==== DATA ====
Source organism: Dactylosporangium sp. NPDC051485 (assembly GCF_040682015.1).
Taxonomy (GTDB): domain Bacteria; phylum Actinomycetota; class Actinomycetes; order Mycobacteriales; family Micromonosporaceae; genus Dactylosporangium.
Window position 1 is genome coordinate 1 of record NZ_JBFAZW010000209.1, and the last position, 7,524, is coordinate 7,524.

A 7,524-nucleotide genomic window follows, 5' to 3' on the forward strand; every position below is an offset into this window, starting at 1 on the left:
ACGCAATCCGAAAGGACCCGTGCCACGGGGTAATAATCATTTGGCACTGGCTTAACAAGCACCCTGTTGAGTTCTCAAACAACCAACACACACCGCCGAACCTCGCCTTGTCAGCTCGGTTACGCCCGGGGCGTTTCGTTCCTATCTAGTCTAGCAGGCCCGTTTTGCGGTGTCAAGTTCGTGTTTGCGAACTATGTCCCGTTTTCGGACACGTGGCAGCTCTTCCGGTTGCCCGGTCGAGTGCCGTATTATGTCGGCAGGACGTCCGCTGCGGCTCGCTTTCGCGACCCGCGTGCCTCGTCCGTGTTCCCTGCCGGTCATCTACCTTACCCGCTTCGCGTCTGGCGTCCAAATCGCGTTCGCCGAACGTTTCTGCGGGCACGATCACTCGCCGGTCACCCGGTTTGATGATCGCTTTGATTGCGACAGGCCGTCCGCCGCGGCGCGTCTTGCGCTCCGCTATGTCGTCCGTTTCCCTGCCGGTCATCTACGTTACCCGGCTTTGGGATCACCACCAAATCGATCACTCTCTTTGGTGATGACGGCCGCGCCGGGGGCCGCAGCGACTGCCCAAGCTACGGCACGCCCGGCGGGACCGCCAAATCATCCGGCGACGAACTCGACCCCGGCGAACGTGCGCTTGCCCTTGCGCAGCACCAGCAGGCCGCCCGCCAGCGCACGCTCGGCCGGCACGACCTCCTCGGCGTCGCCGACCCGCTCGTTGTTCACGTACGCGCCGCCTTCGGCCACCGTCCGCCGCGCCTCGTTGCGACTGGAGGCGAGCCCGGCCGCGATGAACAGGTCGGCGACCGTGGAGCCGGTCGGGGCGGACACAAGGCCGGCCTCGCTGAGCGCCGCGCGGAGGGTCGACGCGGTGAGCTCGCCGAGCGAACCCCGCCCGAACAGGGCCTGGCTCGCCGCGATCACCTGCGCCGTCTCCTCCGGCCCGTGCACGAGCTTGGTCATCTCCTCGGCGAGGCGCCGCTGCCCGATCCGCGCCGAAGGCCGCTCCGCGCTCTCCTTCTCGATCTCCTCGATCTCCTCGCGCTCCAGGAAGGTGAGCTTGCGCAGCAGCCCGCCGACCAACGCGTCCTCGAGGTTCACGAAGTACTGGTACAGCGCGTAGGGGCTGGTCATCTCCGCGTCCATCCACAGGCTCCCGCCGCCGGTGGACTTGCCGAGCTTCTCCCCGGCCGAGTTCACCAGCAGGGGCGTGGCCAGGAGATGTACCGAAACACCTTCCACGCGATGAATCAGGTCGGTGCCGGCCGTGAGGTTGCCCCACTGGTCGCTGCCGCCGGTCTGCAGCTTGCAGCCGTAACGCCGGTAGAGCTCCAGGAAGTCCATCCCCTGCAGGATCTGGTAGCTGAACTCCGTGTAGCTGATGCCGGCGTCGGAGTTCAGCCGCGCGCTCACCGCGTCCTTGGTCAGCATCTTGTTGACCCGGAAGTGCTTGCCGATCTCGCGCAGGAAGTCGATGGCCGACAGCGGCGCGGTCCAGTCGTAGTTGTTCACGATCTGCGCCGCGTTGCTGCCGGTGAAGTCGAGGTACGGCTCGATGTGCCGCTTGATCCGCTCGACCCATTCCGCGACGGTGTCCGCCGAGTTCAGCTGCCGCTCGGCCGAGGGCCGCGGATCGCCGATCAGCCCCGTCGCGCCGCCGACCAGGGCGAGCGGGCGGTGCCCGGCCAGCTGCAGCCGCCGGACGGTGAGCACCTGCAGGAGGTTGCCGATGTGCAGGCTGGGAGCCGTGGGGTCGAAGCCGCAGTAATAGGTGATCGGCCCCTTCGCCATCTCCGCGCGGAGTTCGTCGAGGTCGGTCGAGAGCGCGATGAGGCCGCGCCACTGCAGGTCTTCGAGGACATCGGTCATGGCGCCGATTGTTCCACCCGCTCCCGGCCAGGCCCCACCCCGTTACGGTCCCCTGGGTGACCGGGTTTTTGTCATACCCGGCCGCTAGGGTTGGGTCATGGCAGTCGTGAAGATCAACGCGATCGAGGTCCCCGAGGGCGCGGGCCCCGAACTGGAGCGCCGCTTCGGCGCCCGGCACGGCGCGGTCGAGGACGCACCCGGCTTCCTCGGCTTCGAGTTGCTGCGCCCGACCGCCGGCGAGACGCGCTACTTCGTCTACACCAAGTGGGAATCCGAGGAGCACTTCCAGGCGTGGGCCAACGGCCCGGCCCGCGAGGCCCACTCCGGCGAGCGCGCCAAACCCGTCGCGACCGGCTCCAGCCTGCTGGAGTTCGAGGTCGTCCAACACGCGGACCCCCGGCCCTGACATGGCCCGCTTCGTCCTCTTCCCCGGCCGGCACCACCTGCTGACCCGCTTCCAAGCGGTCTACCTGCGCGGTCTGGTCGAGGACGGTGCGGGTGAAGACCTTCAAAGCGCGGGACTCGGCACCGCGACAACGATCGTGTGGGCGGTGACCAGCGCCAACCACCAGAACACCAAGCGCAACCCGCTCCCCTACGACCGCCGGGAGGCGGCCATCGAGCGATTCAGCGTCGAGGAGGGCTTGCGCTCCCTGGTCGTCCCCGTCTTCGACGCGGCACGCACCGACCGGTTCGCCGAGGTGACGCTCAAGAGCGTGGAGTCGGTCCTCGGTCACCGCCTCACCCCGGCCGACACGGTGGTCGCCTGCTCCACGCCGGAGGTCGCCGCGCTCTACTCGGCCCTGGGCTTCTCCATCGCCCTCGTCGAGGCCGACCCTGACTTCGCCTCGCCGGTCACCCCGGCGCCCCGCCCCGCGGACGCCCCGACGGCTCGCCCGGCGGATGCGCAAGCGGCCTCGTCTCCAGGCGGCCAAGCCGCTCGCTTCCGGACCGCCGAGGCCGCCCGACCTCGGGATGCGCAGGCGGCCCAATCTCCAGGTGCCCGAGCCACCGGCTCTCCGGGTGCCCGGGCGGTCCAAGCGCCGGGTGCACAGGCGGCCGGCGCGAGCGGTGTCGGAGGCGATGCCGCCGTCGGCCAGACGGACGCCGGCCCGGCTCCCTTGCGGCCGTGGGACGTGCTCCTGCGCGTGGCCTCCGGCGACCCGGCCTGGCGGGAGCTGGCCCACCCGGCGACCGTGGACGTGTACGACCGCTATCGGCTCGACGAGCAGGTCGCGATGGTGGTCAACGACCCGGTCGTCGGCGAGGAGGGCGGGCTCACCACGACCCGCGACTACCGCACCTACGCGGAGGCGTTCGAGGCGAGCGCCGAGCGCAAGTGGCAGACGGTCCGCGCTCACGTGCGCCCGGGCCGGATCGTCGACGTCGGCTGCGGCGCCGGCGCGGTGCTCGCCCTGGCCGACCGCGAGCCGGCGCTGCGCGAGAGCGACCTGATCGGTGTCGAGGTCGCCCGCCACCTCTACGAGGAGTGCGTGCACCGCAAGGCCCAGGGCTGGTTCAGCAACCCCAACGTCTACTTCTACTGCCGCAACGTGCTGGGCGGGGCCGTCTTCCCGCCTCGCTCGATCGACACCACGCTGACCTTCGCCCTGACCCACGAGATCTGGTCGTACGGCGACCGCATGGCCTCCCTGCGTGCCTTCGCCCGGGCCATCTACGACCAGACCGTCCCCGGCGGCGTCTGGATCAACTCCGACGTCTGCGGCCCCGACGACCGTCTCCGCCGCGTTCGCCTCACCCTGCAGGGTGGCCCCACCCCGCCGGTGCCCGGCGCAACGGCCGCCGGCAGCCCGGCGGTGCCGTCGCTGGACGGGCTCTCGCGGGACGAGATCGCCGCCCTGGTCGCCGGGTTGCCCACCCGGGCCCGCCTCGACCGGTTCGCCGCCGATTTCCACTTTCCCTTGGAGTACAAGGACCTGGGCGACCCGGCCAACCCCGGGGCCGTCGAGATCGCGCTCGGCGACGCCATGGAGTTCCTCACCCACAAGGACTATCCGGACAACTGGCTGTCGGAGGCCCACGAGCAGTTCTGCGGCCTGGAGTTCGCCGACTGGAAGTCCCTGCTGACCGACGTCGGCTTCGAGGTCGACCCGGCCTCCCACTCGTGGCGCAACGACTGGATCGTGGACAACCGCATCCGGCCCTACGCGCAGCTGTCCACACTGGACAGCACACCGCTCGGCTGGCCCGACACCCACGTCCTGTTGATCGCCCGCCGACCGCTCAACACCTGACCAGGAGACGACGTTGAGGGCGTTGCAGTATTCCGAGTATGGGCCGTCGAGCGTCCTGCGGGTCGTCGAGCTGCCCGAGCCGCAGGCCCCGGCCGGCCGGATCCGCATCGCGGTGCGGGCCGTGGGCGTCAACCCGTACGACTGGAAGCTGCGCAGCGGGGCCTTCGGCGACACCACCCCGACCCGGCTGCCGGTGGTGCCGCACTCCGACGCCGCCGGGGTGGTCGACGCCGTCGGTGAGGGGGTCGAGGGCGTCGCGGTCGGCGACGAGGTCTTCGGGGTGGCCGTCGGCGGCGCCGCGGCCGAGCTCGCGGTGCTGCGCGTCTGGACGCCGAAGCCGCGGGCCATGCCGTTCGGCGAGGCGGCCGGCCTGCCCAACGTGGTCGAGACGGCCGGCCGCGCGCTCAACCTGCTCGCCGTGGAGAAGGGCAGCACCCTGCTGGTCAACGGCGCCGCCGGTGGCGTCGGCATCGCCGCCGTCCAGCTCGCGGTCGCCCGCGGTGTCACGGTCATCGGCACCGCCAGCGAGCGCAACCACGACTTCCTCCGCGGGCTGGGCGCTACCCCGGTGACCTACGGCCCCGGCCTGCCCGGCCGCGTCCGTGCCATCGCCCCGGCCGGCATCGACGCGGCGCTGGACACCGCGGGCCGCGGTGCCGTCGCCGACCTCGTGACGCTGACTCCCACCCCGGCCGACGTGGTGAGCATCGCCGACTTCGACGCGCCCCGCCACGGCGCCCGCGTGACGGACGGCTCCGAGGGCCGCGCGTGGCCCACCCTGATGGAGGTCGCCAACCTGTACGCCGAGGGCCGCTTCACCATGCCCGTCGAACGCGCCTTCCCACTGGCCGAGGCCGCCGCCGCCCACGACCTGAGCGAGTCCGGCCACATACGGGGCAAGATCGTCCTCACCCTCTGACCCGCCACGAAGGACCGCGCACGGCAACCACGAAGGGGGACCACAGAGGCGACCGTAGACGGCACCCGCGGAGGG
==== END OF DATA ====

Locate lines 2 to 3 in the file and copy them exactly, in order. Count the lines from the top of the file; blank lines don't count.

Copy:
Taxonomy (GTDB): domain Bacteria; phylum Actinomycetota; class Actinomycetes; order Mycobacteriales; family Micromonosporaceae; genus Dactylosporangium.
Window position 1 is genome coordinate 1 of record NZ_JBFAZW010000209.1, and the last position, 7,524, is coordinate 7,524.